For Posterity's Sake         

A Royal Canadian Navy Historical Project

Photos and Documents from the Collection of

Eric Baird

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Eric Baird

 

HMCS Joliette K418, HMCS Orillia

Captured French Schooners

Courtesy of Roger Clarke

 

The following was submitted by Donald (Bud) Rose - "The two ships are moored at the South / West corner of St. John's harbour, across from what would become in 1940 - the Royal Canadian Navy Dock Yard. In 1941, the Nfld Dockyard underwent extensive and ongoing renovations to bring the yard up to war time requirements, and the first graving dock which was built of wood in 1882 and re-built with concrete in 1925 was again upgraded as required from 1941 to 1945. This area also became the RCN - N A D during WW II, and today is occupied by the Canadian Coast Guard. The large square building in the top right hand corner of the photo is the Nfld Hotel, completed and opened in 1926. This indicates that this photo was taken post 1926. The area in which the vessels are moored was renovated in 1940. To be more exact, we can look at the reason they were there. In 1883 the Nfld cod fishery was in serious decline. The main reason given was the extensive fishing on the Nfld grand banks by the French and the Norwegians - which were supported by the French. To counteract this, Nfld enacted the "Bait Protection Act" which prohibited foreign fishing vessels from obtaining any bait from Nfld. The bait was Capelin - Squid & Herring - usually only available inside Newfoundland's territorial waters. Any fishermen caught selling bait to foreigners were arrested and any foreign vessel caught inside territorial waters was seized. In 1922 world historical events had an impact. The French islands on St. Pierre & Miquelon are situated less than 20 miles from Nfld.'s southern shore. The Nfld bait protection act had a great impact on their economy, which changed in 1922. Two major events occurred in that year; the United States introduced prohibition and France repealed their 'Act' which prohibited the import of foreign liquors into French territory. The end result was St. Pierre & Miquelon becoming the main shipping point for "illegal" wines and spirts entering the U S. With this re-vitalization of their economy, they virtually abandon the fishery. In 1933 the U S repealed the prohibition act and the economy of St. Pierre & Miquelon collapsed. By 1934 they were back to fishing and illegally buying bait from Nfld fishermen, and those who were caught had their vessels sized [which were towed to St. John's] Based on our island's history, I would say that these are sized vessels and would put a time frame of; between 1934 and 1935 for the taking of this photo."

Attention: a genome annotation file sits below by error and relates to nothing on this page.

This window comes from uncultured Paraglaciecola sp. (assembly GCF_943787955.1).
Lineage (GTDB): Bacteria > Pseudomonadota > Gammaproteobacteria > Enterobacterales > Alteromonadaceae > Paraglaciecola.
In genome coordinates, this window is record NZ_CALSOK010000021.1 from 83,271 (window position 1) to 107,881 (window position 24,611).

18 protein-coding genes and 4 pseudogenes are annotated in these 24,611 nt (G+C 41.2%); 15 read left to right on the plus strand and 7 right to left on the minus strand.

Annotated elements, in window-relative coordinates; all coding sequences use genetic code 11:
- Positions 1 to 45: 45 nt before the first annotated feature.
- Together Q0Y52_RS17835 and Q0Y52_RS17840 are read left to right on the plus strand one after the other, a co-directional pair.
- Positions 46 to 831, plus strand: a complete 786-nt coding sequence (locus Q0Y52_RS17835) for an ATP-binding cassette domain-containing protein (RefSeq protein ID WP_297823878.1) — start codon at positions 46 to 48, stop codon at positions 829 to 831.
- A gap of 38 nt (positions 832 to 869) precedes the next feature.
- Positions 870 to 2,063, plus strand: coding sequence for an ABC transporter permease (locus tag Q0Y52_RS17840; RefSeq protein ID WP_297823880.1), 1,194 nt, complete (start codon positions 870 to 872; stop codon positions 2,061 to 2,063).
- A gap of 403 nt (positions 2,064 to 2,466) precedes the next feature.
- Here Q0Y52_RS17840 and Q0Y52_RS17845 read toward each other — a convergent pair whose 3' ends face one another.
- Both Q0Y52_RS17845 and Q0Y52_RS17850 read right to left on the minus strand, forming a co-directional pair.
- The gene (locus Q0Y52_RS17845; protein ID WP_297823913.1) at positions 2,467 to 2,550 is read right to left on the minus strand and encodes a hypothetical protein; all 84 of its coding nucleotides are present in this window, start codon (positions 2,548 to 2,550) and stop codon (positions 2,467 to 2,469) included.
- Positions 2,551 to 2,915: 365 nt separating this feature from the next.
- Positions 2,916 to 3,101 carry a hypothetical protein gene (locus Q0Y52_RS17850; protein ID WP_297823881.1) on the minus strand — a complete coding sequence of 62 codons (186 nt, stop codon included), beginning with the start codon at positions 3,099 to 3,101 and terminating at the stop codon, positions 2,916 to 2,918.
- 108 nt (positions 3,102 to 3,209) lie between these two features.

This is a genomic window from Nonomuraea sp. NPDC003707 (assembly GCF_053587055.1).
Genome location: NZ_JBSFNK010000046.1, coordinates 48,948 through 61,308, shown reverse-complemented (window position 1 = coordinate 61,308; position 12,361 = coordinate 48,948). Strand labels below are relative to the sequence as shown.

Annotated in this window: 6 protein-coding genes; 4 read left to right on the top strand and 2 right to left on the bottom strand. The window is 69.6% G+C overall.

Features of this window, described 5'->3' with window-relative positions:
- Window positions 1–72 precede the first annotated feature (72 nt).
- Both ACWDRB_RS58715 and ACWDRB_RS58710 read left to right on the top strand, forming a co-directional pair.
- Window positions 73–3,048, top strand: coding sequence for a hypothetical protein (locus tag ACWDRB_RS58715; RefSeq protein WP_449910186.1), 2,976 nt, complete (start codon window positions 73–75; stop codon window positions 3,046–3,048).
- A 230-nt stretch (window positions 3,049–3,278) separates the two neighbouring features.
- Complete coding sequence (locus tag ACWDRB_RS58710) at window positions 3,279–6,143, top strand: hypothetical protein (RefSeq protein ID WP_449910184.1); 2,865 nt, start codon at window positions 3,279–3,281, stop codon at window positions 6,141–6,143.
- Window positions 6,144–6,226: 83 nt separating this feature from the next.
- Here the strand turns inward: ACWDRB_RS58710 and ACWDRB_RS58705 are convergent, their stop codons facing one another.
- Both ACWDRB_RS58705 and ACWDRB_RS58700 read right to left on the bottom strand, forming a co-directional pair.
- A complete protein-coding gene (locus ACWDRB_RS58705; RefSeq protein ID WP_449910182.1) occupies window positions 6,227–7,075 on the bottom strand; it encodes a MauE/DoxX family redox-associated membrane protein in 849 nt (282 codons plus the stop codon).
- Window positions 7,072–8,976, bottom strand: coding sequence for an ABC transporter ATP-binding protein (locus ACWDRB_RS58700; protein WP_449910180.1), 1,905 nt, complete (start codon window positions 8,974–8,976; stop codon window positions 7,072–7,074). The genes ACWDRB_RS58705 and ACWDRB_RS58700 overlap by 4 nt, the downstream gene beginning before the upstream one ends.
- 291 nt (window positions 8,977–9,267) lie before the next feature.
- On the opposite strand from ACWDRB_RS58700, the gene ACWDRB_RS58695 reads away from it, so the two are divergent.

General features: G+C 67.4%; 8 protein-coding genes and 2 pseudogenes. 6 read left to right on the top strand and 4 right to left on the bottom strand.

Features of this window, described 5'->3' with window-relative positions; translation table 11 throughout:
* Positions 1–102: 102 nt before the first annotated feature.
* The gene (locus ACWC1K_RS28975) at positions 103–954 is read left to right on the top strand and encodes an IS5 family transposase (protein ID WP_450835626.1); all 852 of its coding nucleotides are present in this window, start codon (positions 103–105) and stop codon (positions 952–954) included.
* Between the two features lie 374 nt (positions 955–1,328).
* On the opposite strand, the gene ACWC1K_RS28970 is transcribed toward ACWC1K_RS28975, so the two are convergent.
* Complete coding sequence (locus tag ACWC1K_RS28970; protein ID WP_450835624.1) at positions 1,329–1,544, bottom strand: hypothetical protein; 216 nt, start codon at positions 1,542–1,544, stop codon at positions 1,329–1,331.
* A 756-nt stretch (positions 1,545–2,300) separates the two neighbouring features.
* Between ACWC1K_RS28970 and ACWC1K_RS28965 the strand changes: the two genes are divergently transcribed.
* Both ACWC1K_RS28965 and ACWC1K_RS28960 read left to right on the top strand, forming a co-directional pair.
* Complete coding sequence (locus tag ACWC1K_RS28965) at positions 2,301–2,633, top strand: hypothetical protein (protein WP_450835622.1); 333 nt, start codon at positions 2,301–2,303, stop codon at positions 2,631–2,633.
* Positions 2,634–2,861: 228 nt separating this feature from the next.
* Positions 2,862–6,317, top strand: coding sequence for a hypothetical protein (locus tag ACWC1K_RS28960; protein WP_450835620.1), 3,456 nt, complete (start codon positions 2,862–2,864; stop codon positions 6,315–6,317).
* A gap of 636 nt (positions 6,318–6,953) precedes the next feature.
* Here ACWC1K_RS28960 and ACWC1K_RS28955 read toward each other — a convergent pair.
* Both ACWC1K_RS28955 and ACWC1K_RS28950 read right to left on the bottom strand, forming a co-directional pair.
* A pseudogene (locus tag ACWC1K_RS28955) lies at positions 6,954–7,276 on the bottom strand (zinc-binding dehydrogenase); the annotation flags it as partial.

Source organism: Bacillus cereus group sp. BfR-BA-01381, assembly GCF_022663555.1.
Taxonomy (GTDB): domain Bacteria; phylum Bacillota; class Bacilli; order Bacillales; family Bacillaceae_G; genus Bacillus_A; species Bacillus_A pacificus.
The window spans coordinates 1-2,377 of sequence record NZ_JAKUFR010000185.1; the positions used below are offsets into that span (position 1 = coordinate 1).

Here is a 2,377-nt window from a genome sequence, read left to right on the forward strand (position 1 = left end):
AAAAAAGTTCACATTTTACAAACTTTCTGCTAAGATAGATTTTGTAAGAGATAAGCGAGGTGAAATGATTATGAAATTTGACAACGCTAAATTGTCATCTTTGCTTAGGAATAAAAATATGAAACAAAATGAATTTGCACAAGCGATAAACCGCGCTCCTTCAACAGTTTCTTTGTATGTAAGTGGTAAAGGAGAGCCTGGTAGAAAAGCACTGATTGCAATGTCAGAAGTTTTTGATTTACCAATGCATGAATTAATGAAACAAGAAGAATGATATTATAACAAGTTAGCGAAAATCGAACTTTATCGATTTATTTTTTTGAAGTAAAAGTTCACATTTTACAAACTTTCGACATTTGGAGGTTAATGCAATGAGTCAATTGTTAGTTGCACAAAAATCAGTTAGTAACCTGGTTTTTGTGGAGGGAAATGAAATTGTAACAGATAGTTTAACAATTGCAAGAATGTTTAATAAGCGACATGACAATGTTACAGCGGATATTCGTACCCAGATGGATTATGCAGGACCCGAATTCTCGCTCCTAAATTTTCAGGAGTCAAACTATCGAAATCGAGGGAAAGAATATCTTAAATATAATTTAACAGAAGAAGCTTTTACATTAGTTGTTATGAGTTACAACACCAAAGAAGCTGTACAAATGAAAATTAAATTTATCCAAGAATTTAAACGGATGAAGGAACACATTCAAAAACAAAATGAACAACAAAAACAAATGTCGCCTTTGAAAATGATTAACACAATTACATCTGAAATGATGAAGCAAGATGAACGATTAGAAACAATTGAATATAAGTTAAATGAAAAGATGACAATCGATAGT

HMS Hotspur

Courtesy of Roger Clarke

HMS Banff Y43

Courtesy of Roger Clarke

HMS Indomitable

Courtesy of Roger Clarke

Unknown sailing vessel

Courtesy of Roger Clarke

Iceland as seen from HMCS Joliette K418

Courtesy of Roger Clarke

US Destroyer in the Foyle River, Ireland

Courtesy of Roger Clarke

RMS Queen Mary

Courtesy of Roger Clarke

Whaler race at St. Georges, Bermuda

Courtesy of Roger Clarke

Boat transfer between unknown ships

Courtesy of Roger Clarke

Frankie Stark, S.P.O., on unknown ship - iced up

Courtesy of Roger Clarke

Unknown ship

Courtesy of Roger Clarke

Jimmy Buck and Harold in Heavy Shop

Courtesy of Roger Clarke

Burt, Eric Baird, and Percy Cunningham in the Light Shop

Courtesy of Roger Clarke

Two unknown sailors

Courtesy of Roger Clarke

 

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